Doctor insights on:
Can Epstein Barr Cause Kidney Stones
The epstein–barr virus (ebv) is a virus in the herpesvirus family and is one of the most common viruses in humans. Ebv is best known as the cause of infectious mononucleosis, and infection with ebv occurs by the oral transfer of saliva and/or genital secretions, hence the moniker "the kissing disease". In the us, about 90 to 95 percent of all adults have ...Read more
Yes: There can be a myriad of reasons a person produces kidney stones. Dietary factors and hydration play a role, but in most case, there is some metabolic predisposition. Having a family member who had kidney stones increases one's risk of having stones as well. A work-up to determine the cause of stones is warranted if you have had more than one episode. See your urologist. ...Read more
Beets and stones: Beets are rich in oxalate; calcium oxalate forms 80% of stones in adults; many foods contain oxalate, only nine foods are believed to increase importantly in the urine and then promote kidney stone formation. They are: beets, spinach, rhubarb, strawberries, nuts, chocolate, tea, wheat bran, and all dry beans It is best to avoid these foods. Drinking 3 to 4 liters per day of fluid is essential. ...Read moreSee 1 more doctor answer
Yes, occasionally...: I assumed you meant a stone of <2 mm, not <0.2 mm. Largely, a stone <4 mm has an 80% of chance to pass spontaneously in 2 weeks with expected coping with pain, but it doesn't mean a stone of 2 mm will always pass; in fact, occasionally, a stone of 2 mm may still require intervention. So, it's said: despite medical advance, all care is still based on indirect evidence from past experience... ...Read more
Kidney stones: Most kidney stone do not have a definite cause, dehydration is common, inmobilization causes calcium loss from bones, kidney filtration defects, hyperfunction of the parathyroid gland, malabsortion from the GI tract, congenital renal defects (renal tubular acidosis, medullary sponge kidneys), gout, drug diamox, (acetazolamide) some diuretics. ...Read more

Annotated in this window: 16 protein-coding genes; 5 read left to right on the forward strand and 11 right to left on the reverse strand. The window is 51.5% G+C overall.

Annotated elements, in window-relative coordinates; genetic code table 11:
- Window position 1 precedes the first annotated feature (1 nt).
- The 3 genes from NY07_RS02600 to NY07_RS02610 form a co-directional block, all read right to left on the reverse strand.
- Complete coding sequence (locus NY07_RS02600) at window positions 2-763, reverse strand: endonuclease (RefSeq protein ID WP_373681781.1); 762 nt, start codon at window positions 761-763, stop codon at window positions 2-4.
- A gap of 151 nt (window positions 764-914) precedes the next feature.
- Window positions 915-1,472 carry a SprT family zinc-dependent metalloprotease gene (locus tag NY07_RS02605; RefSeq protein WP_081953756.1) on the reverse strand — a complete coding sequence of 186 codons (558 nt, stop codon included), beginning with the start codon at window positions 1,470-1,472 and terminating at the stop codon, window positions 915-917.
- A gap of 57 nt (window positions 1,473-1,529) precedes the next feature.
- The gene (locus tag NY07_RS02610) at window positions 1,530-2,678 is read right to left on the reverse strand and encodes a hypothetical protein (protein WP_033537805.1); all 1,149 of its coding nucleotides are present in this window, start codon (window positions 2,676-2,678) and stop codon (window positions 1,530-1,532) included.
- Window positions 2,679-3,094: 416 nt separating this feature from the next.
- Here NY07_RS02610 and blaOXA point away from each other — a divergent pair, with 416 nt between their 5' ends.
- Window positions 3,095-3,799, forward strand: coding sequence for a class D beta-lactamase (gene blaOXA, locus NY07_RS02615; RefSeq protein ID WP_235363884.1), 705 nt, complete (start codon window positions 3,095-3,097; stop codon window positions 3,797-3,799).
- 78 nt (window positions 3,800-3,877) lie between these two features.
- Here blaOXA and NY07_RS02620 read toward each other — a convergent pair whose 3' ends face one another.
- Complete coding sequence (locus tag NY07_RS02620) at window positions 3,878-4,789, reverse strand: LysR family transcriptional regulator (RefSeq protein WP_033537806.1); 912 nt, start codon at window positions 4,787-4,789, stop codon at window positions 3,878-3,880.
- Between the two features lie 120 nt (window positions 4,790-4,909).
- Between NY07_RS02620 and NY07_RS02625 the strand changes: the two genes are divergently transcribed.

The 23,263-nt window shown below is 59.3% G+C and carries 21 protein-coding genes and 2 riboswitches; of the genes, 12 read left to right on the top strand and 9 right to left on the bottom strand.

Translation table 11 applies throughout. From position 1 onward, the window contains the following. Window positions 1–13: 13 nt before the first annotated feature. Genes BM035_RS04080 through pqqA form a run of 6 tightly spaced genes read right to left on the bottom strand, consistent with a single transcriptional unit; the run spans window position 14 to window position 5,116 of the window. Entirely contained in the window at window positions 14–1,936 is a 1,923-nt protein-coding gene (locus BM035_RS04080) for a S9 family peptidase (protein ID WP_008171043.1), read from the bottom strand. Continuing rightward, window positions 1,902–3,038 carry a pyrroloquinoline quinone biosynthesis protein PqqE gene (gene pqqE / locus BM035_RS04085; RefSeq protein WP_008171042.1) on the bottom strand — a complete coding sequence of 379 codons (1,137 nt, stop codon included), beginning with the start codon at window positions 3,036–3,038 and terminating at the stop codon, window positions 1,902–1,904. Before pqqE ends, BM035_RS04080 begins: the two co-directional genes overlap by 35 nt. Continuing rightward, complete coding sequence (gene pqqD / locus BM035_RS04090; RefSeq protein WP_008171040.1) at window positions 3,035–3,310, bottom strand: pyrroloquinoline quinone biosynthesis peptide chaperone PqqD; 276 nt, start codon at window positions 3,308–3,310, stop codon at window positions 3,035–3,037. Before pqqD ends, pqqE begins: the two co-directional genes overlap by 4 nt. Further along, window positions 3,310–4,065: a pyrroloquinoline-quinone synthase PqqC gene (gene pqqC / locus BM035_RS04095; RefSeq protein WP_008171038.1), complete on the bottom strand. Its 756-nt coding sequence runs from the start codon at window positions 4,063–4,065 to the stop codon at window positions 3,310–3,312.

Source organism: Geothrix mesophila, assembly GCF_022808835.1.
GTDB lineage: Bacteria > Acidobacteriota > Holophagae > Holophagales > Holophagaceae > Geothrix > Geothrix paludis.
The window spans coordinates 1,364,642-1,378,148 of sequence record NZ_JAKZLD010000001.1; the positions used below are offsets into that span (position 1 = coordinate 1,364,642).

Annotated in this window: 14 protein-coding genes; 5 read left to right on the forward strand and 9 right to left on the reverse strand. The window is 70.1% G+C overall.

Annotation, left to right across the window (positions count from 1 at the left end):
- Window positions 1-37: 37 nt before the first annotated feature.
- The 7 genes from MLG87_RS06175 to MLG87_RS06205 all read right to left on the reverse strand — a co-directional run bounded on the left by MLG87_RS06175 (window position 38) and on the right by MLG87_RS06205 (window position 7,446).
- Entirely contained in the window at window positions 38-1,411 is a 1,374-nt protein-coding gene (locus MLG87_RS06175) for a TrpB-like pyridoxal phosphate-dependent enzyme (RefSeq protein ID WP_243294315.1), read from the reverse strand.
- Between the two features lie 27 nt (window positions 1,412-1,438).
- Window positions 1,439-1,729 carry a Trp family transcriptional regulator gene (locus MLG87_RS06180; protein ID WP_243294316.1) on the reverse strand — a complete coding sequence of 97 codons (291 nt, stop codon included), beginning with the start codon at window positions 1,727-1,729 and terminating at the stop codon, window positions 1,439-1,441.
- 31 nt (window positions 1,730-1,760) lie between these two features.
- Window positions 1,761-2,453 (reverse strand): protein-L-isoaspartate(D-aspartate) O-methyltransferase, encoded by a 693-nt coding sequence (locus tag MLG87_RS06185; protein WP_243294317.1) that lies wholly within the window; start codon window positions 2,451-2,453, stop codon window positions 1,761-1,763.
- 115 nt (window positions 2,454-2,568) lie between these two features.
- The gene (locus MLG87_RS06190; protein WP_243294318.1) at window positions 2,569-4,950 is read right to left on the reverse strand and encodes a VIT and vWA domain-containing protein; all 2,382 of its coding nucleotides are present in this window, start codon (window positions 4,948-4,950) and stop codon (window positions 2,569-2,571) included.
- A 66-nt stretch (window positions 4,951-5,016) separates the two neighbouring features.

Many causes: In women the most common cause is not drinking enough water. In men, the most common is too much calcium in the urine and there are several causes for this. Find an expert in the metabolic evaluation of kidney stones, usually an endocrinologist, or go to a major medical center with a stone clinic. We can prevent over 90% of recurrences with proper evaluation and treatment of the underlying cause. ...Read more
Very serious: There are different causes and different treatments. If you've had 2 episodes, you need a full workup. This done by an urologist or endocrinologist. Kidney stones are horrible and must be taken seriously, but the usual procedure is a w/u on the 2nd round. ...Read more
Seriously- renal stones are the result of postive and negatively charged particles in urine binding together and precipitating as solids- most frequently as calcium- oxalate. This happens most often when the urine is concentrated- ie when you are dehydrated. And trying to pass these stones from the kidney to the bladder is incredibly painful. ...Read more
The kidneys are paired organs that lie on either side of the vertebral column. Part of their critical functions include the excretion of urine and removal of nitrogenous wastes products from the blood. They regulate acid-base, electrolyte, fluid balance and blood pressure. Through hormonal signals, the kidneys control the ...Read more
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